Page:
Uruguayan jazz vocalist and songwriter Valeria Matzner has a new album recorded in Canada titled Anima. She incorporates exciting Brazilian and electronic music elements. Valeria discusses her work with World Music Central.
What do you consider as the essential elements of your music?
I always start my compositions with a melodic line. In my opinion, a good melodic line makes or breaks a song and if it is strong, it should be able to stand alone. Then comes the rhythmic idea and the harmony. Because of my background, I like rhythms that are syncopated. I also like harmonies that create tension and release and are somehow unpredictable.
Who can you cite as your main musical influences?
Too many artists have inspired me but I would say that my way of singing is definitely inspired by Brazilian singers like Elis Regina, Maria Rita and Joyce, among others. My compositions, however, are inspired by every inspiring musician and music I have ever heard from the Beatles to Piazzolla, from Gotan Project to Ruben Rada from Jorge Drexler to Radiohead from Jazzanova to Mercedes Sosa, Charly Garcia and from Fito Paez to Nirvana. I am a musical sponge, I absorb many styles and then come up with my own thing.
Uruguay has a great tango and candombe tradition, but you seem to be more influenced by Brazilian music. How did you come in contact with Brazilian music?
My mom loves Brazilian music so she would often play it at home. I love the way of singing: effortless, rhythmically challenging and so deceivingly simple. I also love the incredible composer from Brazil like Milton Nascimento, Chico Buarque, Joao Gilberto, Jobim, Lenine, etc, etc.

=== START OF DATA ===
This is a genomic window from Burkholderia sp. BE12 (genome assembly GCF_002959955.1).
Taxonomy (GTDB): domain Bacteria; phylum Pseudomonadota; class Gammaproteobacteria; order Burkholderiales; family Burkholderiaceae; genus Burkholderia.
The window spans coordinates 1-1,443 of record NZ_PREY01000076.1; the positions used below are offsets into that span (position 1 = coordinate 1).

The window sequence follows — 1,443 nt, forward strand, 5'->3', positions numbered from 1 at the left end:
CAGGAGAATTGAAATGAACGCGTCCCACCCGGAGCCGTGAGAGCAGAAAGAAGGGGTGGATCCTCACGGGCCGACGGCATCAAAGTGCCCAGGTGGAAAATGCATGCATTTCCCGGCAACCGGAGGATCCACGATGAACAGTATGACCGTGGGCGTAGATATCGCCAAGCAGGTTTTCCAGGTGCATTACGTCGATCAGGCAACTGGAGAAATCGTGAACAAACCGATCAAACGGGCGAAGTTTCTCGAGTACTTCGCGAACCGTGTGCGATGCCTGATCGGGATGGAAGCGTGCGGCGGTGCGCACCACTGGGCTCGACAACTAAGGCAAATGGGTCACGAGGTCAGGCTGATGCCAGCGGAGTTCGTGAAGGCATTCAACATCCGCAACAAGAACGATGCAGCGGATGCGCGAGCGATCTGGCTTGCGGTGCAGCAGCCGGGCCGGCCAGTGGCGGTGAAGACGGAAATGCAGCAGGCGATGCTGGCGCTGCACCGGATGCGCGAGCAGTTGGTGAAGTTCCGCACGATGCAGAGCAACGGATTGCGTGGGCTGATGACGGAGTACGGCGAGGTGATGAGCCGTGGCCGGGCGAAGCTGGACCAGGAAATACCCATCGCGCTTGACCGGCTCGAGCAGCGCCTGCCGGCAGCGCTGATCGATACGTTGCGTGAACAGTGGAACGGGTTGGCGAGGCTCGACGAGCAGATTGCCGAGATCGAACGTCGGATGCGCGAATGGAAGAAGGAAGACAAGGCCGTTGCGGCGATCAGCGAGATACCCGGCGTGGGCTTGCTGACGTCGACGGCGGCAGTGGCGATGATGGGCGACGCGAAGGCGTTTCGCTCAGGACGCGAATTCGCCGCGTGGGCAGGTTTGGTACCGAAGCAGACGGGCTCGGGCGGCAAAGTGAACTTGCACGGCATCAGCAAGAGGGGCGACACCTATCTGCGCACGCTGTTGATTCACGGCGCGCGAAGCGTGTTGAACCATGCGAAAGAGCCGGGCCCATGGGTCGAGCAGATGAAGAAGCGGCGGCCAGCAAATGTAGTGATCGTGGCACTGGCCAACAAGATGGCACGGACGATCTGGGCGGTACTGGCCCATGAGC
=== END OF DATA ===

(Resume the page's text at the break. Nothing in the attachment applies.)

You sing in various languages but when you sing in Spanish, it feels more natural. Will you continue singing in Spanish?
Absolutely, Spanish is my first language and I will always sing in it. But I also think that singing in different languages allows me the opportunity to communicate with a larger audience.
Tell us about your first recordings and your musical evolution.
I made my first recording when I was 19. I was the singer and composer of a grunge rock band fused with the native sounds of Ecuador and Peru. In 1994 my band was invited to play at the South By Southwest Festival in Austin, Texas, followed by a tour in the US.
Before all that, however, I studied classical guitar and was part of the Uruguayan national choir. Then I moved to Buenos Aires in the mid 1980s where I found myself in the middle of a musical movement that was sweeping the nation and taking over radio stations and venues. When I went back to Uruguay I started my own band and that was it until I moved to Canada.
In Vancouver I studied jazz and electronic music composition and it was there, at music school, that I started realizing the incredibly rich musical background of my native South America. I decided to fully embrace my musical background and a fusion of all my different influences was born.
How are you adapting to life in Canada?
It was very difficult at first. I felt like a “frog from a different pond” (como sapo de otro pozo) but I was slowly able to find my place and to learn to appreciate the Canadian ways of thinking and behaving. Canada is a country of immigrants and Canadians, for the most part, are very open to embracing different cultures. Toronto, specially, is a very multicultural city with people of all religious, cultural and musical backgrounds. I love that.
If you could gather any musicians or musical groups to collaborate with whom would that be?
Wow, too many to name but off the top of my head I would say Jorge Drexler and Bono for their lyrics and poetic way of looking at life, Milton Nascimento and Peter Gabriel for their musicality, Elis Regina for her phrasing, David Bowie for his edge, Radiohead for their creative force and any new and up and coming musician who I find interesting.
Do you have any upcoming projects to share with us?
At the moment I am concentrating on promoting my album, Anima, putting a tour together and writing music for my next album.